pattern = ^icinga2.
retentions = 1m:2d,5m:10d,30m:90d,360m:4y

If I change 1m to 5m, does that solve the gap issue because it would be getting a metric every 5 minutes instead of 1 minute?

How does the retention break down?

Does the above mean get a metric every 1 minute and keep it for 2 days, get a metric every 5 minutes and keep it for 10 days, get a metric every 30 minutes and keep that for 90 days get a metric every 360 months and keep it for 4 years?

Most of my service checks are 300 second intervals. I’m trying to understand and determine the best default setting to use in order to review short term data and long term data for trending analysis etc…

Don’t go tweaking metric retention for this; it’s totally unnecessary. The default graph view in Icinga’s graphite module does space based on null, which is more visible depending on what timeframe you have it showing you. It’s helpful when you need it to be, and graphite averages things over time anyway. I’m not at a computer atm, but I know there are other settings for how it handles null values. Your output is also a moving target; retry intervals are default 30s. I use similar retentions as you.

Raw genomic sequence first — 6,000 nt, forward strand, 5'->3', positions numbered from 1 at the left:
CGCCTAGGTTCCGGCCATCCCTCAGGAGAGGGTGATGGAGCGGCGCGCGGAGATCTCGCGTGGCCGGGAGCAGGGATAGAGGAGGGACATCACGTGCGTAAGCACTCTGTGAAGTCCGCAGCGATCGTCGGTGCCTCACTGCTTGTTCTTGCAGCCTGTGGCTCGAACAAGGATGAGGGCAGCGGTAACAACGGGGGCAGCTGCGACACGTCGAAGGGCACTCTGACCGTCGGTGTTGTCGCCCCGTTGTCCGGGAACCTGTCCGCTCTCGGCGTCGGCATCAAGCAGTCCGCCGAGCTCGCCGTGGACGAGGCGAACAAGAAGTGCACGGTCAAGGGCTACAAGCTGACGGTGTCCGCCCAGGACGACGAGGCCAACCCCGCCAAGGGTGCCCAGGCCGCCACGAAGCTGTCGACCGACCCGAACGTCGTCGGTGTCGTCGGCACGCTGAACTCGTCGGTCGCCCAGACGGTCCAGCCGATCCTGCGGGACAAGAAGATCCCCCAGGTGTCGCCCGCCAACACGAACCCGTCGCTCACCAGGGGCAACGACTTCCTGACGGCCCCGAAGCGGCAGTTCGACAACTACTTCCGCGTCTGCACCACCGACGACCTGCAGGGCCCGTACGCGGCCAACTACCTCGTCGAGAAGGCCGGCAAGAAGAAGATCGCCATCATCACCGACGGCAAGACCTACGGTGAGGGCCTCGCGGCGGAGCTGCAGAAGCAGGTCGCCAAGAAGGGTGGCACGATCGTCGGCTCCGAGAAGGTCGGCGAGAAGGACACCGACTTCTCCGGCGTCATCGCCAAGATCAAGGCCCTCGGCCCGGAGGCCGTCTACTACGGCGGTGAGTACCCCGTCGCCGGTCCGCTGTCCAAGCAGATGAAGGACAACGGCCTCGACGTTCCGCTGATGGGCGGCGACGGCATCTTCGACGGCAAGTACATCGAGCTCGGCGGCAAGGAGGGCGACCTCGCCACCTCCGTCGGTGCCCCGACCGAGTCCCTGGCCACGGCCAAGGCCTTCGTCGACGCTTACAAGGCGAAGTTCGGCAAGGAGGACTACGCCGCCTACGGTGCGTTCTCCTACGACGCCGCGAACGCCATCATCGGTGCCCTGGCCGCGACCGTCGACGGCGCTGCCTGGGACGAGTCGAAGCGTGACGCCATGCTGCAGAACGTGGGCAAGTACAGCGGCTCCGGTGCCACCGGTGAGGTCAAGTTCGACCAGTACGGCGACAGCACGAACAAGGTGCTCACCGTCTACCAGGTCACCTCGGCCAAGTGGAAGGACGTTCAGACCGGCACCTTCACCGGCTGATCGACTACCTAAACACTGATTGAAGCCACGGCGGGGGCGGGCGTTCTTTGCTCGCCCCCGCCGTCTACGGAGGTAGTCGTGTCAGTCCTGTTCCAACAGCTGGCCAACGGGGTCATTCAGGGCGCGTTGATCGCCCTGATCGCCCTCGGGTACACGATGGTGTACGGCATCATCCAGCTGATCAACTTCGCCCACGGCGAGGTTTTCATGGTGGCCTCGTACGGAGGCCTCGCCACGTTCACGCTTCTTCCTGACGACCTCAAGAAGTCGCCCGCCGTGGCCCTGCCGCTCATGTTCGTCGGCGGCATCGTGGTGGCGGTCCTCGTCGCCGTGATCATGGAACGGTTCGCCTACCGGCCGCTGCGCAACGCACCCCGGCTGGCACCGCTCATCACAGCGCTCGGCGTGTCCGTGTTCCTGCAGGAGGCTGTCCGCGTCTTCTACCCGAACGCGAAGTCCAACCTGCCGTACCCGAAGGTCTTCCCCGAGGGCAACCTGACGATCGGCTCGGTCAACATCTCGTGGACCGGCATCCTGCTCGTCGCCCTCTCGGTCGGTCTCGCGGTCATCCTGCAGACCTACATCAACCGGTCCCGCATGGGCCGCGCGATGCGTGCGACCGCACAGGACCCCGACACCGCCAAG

For aesthetics, look at some of the inis in the templates folder for the graphite module in icingaweb.

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What do you have your retention set to?

I switched mine to the example mentioned a few posts back of:

retention = 5m:30d,15m:90d,1h:1y

But I’m wondering what others are doing. Seeing as we seem to have similar check intervals etc…I’m curious what you use.

I’ve got a 1m, but that’s because I do have a lot of checks that run every 1-2 minutes, as well as the retries in critcal scenarios to see if it recovers quickly or not.

pattern = ^icinga2\..*\.host\.
retentions = 5m:12w

pattern = ^icinga2\..*\.services\.
retentions = 1m:4w, 5m:26w, 15m:1y, 30m:2y

Does having the 1m negatively impact the checks that are set to 5 minutes?

Actually, let’s talk about storage-aggregation.conf for a second.

xFilesFactor is a confusing setting, from the docs:

xFilesFactor should be a floating point number between 0 and 1, and specifies what fraction of the previous retention level’s slots must have non-null values in order to aggregate to a non-null value. The default is 0.5."